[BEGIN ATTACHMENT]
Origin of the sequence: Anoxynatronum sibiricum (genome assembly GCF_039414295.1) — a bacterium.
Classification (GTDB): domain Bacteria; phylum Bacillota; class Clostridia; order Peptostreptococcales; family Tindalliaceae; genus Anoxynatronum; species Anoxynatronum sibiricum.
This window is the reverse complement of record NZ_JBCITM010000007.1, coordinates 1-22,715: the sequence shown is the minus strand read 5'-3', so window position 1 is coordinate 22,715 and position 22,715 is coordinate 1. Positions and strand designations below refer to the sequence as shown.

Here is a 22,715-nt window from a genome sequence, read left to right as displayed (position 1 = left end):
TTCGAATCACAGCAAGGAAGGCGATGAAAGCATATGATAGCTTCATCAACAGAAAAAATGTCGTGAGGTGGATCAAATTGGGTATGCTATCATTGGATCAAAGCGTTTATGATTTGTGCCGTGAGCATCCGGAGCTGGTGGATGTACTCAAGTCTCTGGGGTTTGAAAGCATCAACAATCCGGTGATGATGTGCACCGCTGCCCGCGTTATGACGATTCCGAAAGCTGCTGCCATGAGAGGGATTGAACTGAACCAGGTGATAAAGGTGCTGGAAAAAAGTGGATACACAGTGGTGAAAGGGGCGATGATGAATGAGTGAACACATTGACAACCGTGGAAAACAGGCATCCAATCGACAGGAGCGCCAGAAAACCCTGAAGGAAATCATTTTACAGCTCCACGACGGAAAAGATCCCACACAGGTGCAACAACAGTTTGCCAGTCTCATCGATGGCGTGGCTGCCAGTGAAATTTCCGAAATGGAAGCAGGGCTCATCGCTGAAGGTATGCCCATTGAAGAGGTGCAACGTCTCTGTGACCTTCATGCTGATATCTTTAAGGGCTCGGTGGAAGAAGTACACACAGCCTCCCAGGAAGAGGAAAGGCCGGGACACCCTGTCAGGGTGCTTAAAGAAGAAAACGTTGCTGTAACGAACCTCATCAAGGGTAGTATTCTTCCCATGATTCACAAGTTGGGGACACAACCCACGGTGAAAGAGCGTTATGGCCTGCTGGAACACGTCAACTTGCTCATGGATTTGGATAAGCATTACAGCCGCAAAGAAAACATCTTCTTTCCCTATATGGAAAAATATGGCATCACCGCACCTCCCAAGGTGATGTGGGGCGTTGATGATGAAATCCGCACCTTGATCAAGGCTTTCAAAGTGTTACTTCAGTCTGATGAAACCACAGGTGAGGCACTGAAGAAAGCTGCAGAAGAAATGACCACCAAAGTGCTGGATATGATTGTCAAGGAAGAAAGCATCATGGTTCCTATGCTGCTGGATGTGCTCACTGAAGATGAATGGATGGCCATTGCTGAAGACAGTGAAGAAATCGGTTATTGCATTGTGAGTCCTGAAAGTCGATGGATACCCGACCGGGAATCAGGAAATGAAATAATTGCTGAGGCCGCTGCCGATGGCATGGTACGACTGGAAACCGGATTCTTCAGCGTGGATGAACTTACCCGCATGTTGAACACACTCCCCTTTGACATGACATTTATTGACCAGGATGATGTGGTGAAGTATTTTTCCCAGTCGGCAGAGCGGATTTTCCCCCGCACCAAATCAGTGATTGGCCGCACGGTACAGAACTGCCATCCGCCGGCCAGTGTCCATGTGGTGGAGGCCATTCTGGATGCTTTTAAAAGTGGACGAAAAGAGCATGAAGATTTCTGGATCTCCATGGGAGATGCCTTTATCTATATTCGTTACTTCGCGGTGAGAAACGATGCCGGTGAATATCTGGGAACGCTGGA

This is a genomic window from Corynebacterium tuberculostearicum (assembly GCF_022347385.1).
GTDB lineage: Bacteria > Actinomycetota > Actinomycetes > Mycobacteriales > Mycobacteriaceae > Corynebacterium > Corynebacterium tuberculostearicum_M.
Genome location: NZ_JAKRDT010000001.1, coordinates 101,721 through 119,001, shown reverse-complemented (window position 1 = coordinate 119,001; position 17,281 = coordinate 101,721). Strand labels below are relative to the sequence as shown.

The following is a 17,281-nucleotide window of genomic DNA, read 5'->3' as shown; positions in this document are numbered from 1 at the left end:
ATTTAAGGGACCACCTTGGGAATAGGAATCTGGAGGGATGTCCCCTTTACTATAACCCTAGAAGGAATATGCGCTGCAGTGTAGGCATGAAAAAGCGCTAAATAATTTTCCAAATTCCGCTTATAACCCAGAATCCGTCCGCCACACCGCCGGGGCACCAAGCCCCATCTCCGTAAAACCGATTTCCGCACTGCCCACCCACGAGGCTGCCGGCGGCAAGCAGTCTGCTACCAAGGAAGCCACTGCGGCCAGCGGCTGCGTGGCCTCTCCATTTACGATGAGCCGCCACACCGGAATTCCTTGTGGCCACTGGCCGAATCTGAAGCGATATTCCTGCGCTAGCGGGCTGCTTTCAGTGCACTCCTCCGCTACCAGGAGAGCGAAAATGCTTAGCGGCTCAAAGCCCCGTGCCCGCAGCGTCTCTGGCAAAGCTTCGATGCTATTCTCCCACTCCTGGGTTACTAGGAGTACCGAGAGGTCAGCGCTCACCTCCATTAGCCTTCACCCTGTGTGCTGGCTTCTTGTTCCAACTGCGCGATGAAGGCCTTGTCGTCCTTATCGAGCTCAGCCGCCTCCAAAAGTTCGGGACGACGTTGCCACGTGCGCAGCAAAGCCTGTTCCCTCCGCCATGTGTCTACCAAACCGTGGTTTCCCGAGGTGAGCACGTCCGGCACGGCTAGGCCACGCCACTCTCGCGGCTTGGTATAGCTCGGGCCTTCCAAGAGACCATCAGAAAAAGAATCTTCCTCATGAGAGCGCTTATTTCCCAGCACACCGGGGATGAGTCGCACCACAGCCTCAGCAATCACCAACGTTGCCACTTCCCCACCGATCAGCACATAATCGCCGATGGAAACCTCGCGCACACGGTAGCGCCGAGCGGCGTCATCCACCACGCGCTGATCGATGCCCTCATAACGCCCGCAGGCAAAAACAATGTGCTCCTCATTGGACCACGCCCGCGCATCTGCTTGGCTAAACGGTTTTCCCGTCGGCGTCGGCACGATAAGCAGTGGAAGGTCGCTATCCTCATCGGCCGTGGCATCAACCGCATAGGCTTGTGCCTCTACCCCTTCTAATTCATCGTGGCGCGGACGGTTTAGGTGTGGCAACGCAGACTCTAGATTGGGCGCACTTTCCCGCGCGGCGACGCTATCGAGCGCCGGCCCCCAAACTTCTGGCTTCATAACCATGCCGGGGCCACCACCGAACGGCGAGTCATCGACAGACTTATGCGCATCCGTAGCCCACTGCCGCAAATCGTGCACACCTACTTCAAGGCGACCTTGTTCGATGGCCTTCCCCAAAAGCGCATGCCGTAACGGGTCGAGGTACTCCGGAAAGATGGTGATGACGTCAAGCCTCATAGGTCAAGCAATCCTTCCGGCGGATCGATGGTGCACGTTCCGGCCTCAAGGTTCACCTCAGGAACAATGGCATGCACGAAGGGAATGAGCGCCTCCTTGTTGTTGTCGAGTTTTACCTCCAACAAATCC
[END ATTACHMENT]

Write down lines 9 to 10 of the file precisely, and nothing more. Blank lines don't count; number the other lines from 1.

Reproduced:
The following is a 17,281-nucleotide window of genomic DNA, read 5'->3' as shown; positions in this document are numbered from 1 at the left end:
ATTTAAGGGACCACCTTGGGAATAGGAATCTGGAGGGATGTCCCCTTTACTATAACCCTAGAAGGAATATGCGCTGCAGTGTAGGCATGAAAAAGCGCTAAATAATTTTCCAAATTCCGCTTATAACCCAGAATCCGTCCGCCACACCGCCGGGGCACCAAGCCCCATCTCCGTAAAACCGATTTCCGCACTGCCCACCCACGAGGCTGCCGGCGGCAAGCAGTCTGCTACCAAGGAAGCCACTGCGGCCAGCGGCTGCGTGGCCTCTCCATTTACGATGAGCCGCCACACCGGAATTCCTTGTGGCCACTGGCCGAATCTGAAGCGATATTCCTGCGCTAGCGGGCTGCTTTCAGTGCACTCCTCCGCTACCAGGAGAGCGAAAATGCTTAGCGGCTCAAAGCCCCGTGCCCGCAGCGTCTCTGGCAAAGCTTCGATGCTATTCTCCCACTCCTGGGTTACTAGGAGTACCGAGAGGTCAGCGCTCACCTCCATTAGCCTTCACCCTGTGTGCTGGCTTCTTGTTCCAACTGCGCGATGAAGGCCTTGTCGTCCTTATCGAGCTCAGCCGCCTCCAAAAGTTCGGGACGACGTTGCCACGTGCGCAGCAAAGCCTGTTCCCTCCGCCATGTGTCTACCAAACCGTGGTTTCCCGAGGTGAGCACGTCCGGCACGGCTAGGCCACGCCACTCTCGCGGCTTGGTATAGCTCGGGCCTTCCAAGAGACCATCAGAAAAAGAATCTTCCTCATGAGAGCGCTTATTTCCCAGCACACCGGGGATGAGTCGCACCACAGCCTCAGCAATCACCAACGTTGCCACTTCCCCACCGATCAGCACATAATCGCCGATGGAAACCTCGCGCACACGGTAGCGCCGAGCGGCGTCATCCACCACGCGCTGATCGATGCCCTCATAACGCCCGCAGGCAAAAACAATGTGCTCCTCATTGGACCACGCCCGCGCATCTGCTTGGCTAAACGGTTTTCCCGTCGGCGTCGGCACGATAAGCAGTGGAAGGTCGCTATCCTCATCGGCCGTGGCATCAACCGCATAGGCTTGTGCCTCTACCCCTTCTAATTCATCGTGGCGCGGACGGTTTAGGTGTGGCAACGCAGACTCTAGATTGGGCGCACTTTCCCGCGCGGCGACGCTATCGAGCGCCGGCCCCCAAACTTCTGGCTTCATAACCATGCCGGGGCCACCACCGAACGGCGAGTCATCGACAGACTTATGCGCATCCGTAGCCCACTGCCGCAAATCGTGCACACCTACTTCAAGGCGACCTTGTTCGATGGCCTTCCCCAAAAGCGCATGCCGTAACGGGTCGAGGTACTCCGGAAAGATGGTGATGACGTCAAGCCTCATAGGTCAAGCAATCCTTCCGGCGGATCGATGGTGCACGTTCCGGCCTCAAGGTTCACCTCAGGAACAATGGCATGCACGAAGGGAATGAGCGCCTCCTTGTTGTTGTCGAGTTTTACCTCCAACAAATCC